Thank goodness they know what they are doing otherwise we would be in deep trouble.
Peter Randles, Pascoe Vale South

People over parties
In reporting on the debate between Monique Ryan and Josh Frydenberg (“Kooyong conundrum laid bare”, The Age, 6/5), your reporter observed that perhaps the question that got to the “heart” of the matter was: “Isn’t the country and community better served if you both keep your current jobs?”
I believe the more important question is, how do we actively encourage people to go into parliament who have had successful and longer-term careers outside politics.

The current model for all major parties is to employ and promote young staffers who have joined soon after university, then find them seats to their launch political careers. Consequently, we risk that our representatives in government will have no significant experience outside the Canberra “bubble”, are tied to party lines and don’t know or understand the communities they represent.

Maybe it’s time for a shift away from voting for a party to voting for a person, someone who knows our concerns, is empowered and free to speak out strongly as our representative and has recent experience of the day-to-day pressures that those in their community face.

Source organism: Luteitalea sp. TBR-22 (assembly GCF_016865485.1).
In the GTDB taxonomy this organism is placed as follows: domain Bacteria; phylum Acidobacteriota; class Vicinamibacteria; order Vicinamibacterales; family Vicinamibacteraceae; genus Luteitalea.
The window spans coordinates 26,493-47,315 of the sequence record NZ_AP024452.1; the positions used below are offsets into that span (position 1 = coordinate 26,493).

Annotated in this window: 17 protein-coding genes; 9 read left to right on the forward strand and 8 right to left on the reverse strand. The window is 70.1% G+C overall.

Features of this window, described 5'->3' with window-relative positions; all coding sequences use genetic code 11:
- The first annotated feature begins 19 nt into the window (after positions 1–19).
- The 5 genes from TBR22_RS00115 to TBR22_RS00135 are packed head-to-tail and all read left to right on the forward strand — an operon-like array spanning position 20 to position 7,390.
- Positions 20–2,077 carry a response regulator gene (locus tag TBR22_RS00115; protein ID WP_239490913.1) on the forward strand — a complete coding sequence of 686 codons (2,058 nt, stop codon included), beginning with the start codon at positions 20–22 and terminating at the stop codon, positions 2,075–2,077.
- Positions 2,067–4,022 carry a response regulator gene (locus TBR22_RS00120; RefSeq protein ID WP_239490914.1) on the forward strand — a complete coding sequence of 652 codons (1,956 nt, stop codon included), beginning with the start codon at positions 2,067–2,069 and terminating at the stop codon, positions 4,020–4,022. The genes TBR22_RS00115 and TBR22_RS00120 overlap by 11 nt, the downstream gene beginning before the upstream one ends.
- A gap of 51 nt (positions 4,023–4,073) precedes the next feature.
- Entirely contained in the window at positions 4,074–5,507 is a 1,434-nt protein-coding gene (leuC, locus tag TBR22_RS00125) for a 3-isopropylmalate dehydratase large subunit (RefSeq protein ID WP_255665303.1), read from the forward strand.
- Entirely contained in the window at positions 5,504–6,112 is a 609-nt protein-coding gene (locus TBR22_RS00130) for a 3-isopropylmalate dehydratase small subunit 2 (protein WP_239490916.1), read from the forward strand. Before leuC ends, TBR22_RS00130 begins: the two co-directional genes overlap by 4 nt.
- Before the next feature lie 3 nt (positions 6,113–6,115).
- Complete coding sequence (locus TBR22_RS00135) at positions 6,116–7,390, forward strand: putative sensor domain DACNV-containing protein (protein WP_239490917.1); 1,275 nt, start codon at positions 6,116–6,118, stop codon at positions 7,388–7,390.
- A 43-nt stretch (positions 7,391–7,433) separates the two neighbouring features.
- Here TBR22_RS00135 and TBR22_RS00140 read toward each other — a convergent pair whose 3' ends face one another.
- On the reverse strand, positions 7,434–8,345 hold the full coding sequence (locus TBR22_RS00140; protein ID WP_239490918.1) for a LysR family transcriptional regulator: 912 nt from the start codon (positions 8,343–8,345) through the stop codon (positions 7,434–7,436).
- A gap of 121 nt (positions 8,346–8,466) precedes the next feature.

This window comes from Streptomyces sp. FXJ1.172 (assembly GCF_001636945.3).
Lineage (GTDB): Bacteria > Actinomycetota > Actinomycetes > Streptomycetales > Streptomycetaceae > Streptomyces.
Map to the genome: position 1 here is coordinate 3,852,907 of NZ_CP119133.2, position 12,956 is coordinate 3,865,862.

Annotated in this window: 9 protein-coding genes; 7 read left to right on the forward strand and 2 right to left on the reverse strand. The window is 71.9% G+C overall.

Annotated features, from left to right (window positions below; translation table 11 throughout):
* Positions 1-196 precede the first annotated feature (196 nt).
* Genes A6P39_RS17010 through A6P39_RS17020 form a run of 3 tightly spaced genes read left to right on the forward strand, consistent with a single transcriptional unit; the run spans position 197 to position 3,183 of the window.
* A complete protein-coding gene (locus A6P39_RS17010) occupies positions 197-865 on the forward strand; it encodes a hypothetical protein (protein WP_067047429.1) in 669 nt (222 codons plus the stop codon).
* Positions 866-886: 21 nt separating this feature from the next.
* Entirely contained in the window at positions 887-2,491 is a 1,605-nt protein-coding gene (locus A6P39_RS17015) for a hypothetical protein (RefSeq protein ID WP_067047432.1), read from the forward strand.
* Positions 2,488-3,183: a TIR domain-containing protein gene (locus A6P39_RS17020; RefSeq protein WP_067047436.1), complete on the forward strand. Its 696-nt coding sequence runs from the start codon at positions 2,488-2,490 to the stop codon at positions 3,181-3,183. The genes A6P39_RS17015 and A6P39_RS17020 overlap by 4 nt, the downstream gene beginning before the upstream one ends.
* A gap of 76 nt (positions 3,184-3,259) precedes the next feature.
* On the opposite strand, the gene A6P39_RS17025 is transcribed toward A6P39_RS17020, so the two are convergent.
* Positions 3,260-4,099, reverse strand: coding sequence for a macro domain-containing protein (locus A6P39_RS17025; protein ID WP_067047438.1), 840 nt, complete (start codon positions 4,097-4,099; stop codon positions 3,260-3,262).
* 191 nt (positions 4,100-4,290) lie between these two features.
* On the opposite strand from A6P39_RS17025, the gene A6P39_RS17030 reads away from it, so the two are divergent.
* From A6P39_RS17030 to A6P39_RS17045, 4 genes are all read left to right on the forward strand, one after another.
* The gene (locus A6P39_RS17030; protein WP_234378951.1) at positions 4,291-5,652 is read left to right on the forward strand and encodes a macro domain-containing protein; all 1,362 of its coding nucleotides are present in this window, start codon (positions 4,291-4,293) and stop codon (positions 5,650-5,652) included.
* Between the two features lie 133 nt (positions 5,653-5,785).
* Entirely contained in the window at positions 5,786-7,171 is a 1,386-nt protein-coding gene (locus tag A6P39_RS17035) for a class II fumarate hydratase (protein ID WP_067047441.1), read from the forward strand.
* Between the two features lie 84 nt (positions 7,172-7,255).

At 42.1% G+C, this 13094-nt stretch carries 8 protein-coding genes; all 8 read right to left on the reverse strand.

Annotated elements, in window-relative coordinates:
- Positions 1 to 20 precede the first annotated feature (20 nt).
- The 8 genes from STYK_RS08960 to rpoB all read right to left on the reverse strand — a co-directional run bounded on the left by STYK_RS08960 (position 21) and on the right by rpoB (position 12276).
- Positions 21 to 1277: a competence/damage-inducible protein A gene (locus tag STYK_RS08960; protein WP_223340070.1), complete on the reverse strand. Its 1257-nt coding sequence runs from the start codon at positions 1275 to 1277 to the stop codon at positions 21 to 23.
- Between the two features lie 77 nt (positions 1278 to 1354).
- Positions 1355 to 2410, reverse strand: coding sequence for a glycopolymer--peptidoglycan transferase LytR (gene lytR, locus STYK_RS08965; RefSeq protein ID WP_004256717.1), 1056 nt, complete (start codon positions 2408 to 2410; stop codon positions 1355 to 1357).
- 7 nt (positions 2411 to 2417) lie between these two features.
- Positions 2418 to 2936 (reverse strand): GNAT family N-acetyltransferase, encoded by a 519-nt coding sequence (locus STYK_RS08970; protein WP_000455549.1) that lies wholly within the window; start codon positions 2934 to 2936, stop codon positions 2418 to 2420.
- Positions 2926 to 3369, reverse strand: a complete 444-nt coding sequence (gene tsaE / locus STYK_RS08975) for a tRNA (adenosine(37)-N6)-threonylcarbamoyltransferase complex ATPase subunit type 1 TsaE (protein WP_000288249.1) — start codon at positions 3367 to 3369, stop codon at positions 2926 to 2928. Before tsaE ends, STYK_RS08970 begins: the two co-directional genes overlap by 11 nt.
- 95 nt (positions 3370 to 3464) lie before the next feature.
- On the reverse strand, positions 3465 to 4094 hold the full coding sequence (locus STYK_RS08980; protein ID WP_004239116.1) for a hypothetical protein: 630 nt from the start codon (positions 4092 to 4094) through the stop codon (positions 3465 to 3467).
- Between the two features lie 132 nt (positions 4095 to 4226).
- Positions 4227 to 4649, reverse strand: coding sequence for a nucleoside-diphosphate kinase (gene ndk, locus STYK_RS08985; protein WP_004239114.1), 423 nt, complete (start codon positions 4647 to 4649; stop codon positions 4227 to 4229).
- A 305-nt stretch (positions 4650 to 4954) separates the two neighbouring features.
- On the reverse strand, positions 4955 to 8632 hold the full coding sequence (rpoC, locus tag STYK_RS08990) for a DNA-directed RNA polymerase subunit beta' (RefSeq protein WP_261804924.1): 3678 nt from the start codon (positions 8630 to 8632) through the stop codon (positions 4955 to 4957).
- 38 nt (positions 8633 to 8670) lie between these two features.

This might just be achieved by the election of more independents.
Nettie Harper, Clifton Hill

At least they have a policy
Labor’s policy on ending the live sheep trade might be vague, but at least it’s on the table (“Super top-up turfed as Labor sits on sheep”, The Age, 7/5).

Agriculture Minister David Littleproud’s supporting argument that “we do it better than any other country in the world” comes off a very low base, as we saw with the unforgettable suffering of heat-stressed Australian sheep on the Awassi Express in 2017.
Jan Kendall, Mount Martha

Earning the moniker
In June 2021, my daughter, working in low wage retail, unable to work due to Victorian COVID lockdown, was denied federal government support. Why? Because in the eight years that she had lived out of home, renting, in minimum wage jobs, she had sensibly budgeted and lived frugally to save towards a deposit for a place of her own.

Our member for Kooyong decided that people like my daughter ought to have their aspirations crushed, setting her eligibility for federal government support dependent on her having dwindled her savings to below $10,000.

Then the residents of NSW shortly found themselves in similar peril and Frydenberg stepped up and removed the asset test on federal government support for those whose incomes were lost due to COVID lockdowns.

I will never forget the failings of the member for Kooyong towards Victorians in this regard. He has earned the moniker “Treasurer for NSW”.
Laurie Atkinson, Kew

The common denominator
The government seeks re-election on the grounds of being the better economic manager and a stronger focus on keeping Australians safe. The first claim has been debunked by the incoherent mess being left for future governments to solve.